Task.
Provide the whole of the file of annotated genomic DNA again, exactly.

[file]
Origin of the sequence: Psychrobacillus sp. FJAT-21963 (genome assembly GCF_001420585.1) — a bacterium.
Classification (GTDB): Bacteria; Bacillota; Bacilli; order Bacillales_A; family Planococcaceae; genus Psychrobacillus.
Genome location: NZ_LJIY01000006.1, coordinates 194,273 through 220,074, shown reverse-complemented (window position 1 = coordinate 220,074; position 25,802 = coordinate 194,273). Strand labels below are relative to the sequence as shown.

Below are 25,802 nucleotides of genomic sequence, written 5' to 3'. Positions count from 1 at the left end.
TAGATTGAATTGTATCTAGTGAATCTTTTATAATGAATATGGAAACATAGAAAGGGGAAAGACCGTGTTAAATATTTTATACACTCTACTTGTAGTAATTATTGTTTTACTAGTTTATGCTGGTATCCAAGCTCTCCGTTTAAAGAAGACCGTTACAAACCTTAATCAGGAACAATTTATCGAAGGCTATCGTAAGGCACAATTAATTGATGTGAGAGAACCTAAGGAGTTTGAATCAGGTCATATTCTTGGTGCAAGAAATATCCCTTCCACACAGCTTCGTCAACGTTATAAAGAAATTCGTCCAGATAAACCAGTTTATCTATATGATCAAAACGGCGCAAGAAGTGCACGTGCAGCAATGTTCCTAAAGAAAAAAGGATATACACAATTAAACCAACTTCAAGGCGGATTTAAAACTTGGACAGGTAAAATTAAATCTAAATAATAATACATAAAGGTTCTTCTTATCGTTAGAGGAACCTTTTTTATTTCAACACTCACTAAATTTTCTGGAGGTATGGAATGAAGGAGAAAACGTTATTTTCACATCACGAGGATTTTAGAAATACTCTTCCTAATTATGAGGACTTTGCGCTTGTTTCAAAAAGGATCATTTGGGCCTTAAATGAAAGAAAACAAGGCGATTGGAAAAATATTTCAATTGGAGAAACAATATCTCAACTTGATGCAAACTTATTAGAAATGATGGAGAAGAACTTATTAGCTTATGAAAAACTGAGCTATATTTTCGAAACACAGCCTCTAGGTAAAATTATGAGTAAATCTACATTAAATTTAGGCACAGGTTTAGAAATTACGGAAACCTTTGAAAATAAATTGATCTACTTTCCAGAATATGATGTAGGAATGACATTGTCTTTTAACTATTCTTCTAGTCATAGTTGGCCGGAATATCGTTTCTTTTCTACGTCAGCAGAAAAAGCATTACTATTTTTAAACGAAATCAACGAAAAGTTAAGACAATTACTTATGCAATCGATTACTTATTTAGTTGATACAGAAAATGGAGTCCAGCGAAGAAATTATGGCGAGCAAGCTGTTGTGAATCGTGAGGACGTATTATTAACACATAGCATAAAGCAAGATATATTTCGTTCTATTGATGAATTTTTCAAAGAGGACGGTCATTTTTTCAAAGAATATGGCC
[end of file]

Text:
Origin of the sequence: Psychrobacillus sp. FJAT-21963 (genome assembly GCF_001420585.1) — a bacterium.
Classification (GTDB): Bacteria; Bacillota; Bacilli; order Bacillales_A; family Planococcaceae; genus Psychrobacillus.
Genome location: NZ_LJIY01000006.1, coordinates 194,273 through 220,074, shown reverse-complemented (window position 1 = coordinate 220,074; position 25,802 = coordinate 194,273). Strand labels below are relative to the sequence as shown.

Below are 25,802 nucleotides of genomic sequence, written 5' to 3'. Positions count from 1 at the left end.
TAGATTGAATTGTATCTAGTGAATCTTTTATAATGAATATGGAAACATAGAAAGGGGAAAGACCGTGTTAAATATTTTATACACTCTACTTGTAGTAATTATTGTTTTACTAGTTTATGCTGGTATCCAAGCTCTCCGTTTAAAGAAGACCGTTACAAACCTTAATCAGGAACAATTTATCGAAGGCTATCGTAAGGCACAATTAATTGATGTGAGAGAACCTAAGGAGTTTGAATCAGGTCATATTCTTGGTGCAAGAAATATCCCTTCCACACAGCTTCGTCAACGTTATAAAGAAATTCGTCCAGATAAACCAGTTTATCTATATGATCAAAACGGCGCAAGAAGTGCACGTGCAGCAATGTTCCTAAAGAAAAAAGGATATACACAATTAAACCAACTTCAAGGCGGATTTAAAACTTGGACAGGTAAAATTAAATCTAAATAATAATACATAAAGGTTCTTCTTATCGTTAGAGGAACCTTTTTTATTTCAACACTCACTAAATTTTCTGGAGGTATGGAATGAAGGAGAAAACGTTATTTTCACATCACGAGGATTTTAGAAATACTCTTCCTAATTATGAGGACTTTGCGCTTGTTTCAAAAAGGATCATTTGGGCCTTAAATGAAAGAAAACAAGGCGATTGGAAAAATATTTCAATTGGAGAAACAATATCTCAACTTGATGCAAACTTATTAGAAATGATGGAGAAGAACTTATTAGCTTATGAAAAACTGAGCTATATTTTCGAAACACAGCCTCTAGGTAAAATTATGAGTAAATCTACATTAAATTTAGGCACAGGTTTAGAAATTACGGAAACCTTTGAAAATAAATTGATCTACTTTCCAGAATATGATGTAGGAATGACATTGTCTTTTAACTATTCTTCTAGTCATAGTTGGCCGGAATATCGTTTCTTTTCTACGTCAGCAGAAAAAGCATTACTATTTTTAAACGAAATCAACGAAAAGTTAAGACAATTACTTATGCAATCGATTACTTATTTAGTTGATACAGAAAATGGAGTCCAGCGAAGAAATTATGGCGAGCAAGCTGTTGTGAATCGTGAGGACGTATTATTAACACATAGCATAAAGCAAGATATATTTCGTTCTATTGATGAATTTTTCAAAGAGGACGGTCATTTTTTCAAAGAATATGGCC